Five guidebooks, each covered with pictures of golden temples and vivid spices, gave me the same advice: when I go to Southeast Asia and India, I should use the right hand to eat and gesture because the left hand is considered unclean. I do not know what these guidebook writers would have thought of my left-handed cousin, who was born and raised in North India, and always used her left hand even when accepting the offerings of Gods at temples. Her left-handedness was important to her and she was not willing to sacrifice it merely to satisfy the whims of strangers.
We travelers get this type of advice all the time, that is, advice on how to fit in to the community to which we travel. I have been advised to wear black clothing and designer jeans in Italy, to speak exclusively Spanish in Spain, and to dress modestly and avoid speaking with men in Middle Eastern countries. But, though I may try my best to adapt, I will never be mistaken for a local. And, even if the subterfuge of changing my dress, language, and mannerisms would be enough to mark me as a local, do I want to give up my heritage, culture, and predispositions merely because I have crossed borders?
The Problem With Adaptation
“It is not the strongest of the species that survives, nor the most intelligent that survives. It is the one that is the most adaptable to change.” Charles Darwin, The Origin of the Species
The traveler who adapts to foreign customs is most likely to manage the hassles and pressures of travel. Though I was born in Philadelphia, spent most of my life in Alabama, and speak Tamil poorly, my skin color and features instantly define me as a person of Indian-descent, so I wear salwar kameez when I travel in India to avoid being stared at or hassled by the local touts. We adapt not only to avoid the irritations of the foreign nation but also to show respect for the culture and customs of the people upon whose country we descend. At Ayers Rock, when the aborigines asked us not to take pictures of their sacred sites, we complied even though we saw other Westerners pressing their flash buttons.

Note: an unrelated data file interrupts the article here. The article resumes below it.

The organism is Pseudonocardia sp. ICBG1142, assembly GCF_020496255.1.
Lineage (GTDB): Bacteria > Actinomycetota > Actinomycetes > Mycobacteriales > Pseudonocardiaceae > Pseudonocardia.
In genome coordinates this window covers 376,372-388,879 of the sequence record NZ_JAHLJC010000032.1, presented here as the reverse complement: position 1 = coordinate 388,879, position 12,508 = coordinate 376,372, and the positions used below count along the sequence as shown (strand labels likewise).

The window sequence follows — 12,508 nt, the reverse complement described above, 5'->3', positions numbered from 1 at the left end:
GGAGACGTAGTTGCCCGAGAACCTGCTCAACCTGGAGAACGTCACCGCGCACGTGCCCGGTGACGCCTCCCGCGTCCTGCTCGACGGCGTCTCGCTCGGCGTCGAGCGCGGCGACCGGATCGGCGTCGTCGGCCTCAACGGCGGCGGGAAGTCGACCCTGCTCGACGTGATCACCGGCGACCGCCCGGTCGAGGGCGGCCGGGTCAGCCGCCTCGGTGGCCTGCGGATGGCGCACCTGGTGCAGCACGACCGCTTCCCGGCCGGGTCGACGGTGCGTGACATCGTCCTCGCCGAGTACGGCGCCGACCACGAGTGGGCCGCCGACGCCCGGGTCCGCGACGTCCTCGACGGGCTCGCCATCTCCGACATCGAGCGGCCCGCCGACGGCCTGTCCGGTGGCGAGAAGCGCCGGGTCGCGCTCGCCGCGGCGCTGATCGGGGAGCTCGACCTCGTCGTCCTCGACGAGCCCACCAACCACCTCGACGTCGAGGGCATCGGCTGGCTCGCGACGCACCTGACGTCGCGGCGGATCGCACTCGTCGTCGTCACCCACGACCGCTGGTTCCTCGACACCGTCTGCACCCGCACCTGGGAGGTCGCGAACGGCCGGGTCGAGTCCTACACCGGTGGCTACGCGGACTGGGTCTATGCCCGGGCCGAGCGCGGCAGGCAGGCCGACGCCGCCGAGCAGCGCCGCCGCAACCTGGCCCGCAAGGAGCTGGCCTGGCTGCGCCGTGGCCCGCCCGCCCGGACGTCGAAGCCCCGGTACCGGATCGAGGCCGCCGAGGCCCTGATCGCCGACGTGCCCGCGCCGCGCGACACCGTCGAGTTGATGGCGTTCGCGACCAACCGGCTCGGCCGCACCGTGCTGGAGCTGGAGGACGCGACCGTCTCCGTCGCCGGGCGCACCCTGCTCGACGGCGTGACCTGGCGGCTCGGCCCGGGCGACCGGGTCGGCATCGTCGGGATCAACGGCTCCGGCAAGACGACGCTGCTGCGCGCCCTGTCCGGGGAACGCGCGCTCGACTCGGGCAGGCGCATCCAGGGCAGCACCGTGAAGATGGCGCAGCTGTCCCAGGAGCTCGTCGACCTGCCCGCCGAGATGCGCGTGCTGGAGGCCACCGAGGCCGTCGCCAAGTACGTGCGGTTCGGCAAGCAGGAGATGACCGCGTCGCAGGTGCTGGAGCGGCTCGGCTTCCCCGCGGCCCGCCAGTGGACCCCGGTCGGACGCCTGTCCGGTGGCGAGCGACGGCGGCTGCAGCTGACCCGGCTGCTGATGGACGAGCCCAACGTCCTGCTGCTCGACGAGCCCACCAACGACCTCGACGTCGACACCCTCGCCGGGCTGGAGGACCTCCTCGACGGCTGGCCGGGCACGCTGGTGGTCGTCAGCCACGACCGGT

As with all things, there are people who take adaptability to the extreme. When we were in Ireland in 2003, we met Americans who slapped Canadian stickers on their backpacks, not because they were ashamed of their country but rather because they did not want to be questioned and antagonized about American policies and the Iraq war.
No matter how we adapt, whether simply changing our clothing or deceiving others about our origin and nationality, we lose a bit of our authentic self through the process. Some will argue that these changes are good and by adapting, we become more broad-minded about ourselves and the world around us. I hesitate on that point. Middle Easterners argue that adaptation to Western society is killing their culture and customs, as children are exposed to shocking sexually suggestive lyrics from musicians and nudity on television. In the same way, I wonder why I voluntarily set aside my beliefs in feminism by acceding to the wishes of conservative nations and cover my head, shoulders, and legs while traveling through those nations.
This is the problem of adaptation. Though our attempts to change ourselves may assure our survival in a foreign land, we may not be happy in merely surviving.
The Problem With Authenticity